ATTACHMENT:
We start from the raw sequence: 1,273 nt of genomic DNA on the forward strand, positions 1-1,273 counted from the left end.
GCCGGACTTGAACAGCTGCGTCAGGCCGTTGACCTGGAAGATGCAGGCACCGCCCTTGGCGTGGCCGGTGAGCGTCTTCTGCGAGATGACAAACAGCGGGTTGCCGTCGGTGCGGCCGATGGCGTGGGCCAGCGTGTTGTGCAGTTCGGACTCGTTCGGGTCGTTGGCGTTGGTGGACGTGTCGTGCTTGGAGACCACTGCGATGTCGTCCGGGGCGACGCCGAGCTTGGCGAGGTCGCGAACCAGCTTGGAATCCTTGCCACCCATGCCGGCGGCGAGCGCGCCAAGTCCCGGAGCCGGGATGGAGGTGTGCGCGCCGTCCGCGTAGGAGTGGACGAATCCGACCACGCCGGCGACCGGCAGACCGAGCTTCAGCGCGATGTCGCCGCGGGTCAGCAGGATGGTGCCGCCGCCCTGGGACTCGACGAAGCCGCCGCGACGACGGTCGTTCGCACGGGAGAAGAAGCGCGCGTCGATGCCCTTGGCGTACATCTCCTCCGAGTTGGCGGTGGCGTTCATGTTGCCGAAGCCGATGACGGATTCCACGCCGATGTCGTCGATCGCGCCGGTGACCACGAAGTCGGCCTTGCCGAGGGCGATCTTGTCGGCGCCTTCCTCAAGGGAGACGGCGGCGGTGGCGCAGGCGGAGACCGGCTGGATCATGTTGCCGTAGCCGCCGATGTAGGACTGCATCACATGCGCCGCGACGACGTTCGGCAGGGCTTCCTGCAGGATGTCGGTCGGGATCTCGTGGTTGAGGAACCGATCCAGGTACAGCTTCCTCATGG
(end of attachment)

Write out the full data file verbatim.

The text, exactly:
We start from the raw sequence: 1,273 nt of genomic DNA on the forward strand, positions 1-1,273 counted from the left end.
GCCGGACTTGAACAGCTGCGTCAGGCCGTTGACCTGGAAGATGCAGGCACCGCCCTTGGCGTGGCCGGTGAGCGTCTTCTGCGAGATGACAAACAGCGGGTTGCCGTCGGTGCGGCCGATGGCGTGGGCCAGCGTGTTGTGCAGTTCGGACTCGTTCGGGTCGTTGGCGTTGGTGGACGTGTCGTGCTTGGAGACCACTGCGATGTCGTCCGGGGCGACGCCGAGCTTGGCGAGGTCGCGAACCAGCTTGGAATCCTTGCCACCCATGCCGGCGGCGAGCGCGCCAAGTCCCGGAGCCGGGATGGAGGTGTGCGCGCCGTCCGCGTAGGAGTGGACGAATCCGACCACGCCGGCGACCGGCAGACCGAGCTTCAGCGCGATGTCGCCGCGGGTCAGCAGGATGGTGCCGCCGCCCTGGGACTCGACGAAGCCGCCGCGACGACGGTCGTTCGCACGGGAGAAGAAGCGCGCGTCGATGCCCTTGGCGTACATCTCCTCCGAGTTGGCGGTGGCGTTCATGTTGCCGAAGCCGATGACGGATTCCACGCCGATGTCGTCGATCGCGCCGGTGACCACGAAGTCGGCCTTGCCGAGGGCGATCTTGTCGGCGCCTTCCTCAAGGGAGACGGCGGCGGTGGCGCAGGCGGAGACCGGCTGGATCATGTTGCCGTAGCCGCCGATGTAGGACTGCATCACATGCGCCGCGACGACGTTCGGCAGGGCTTCCTGCAGGATGTCGGTCGGGATCTCGTGGTTGAGGAACCGATCCAGGTACAGCTTCCTCATGG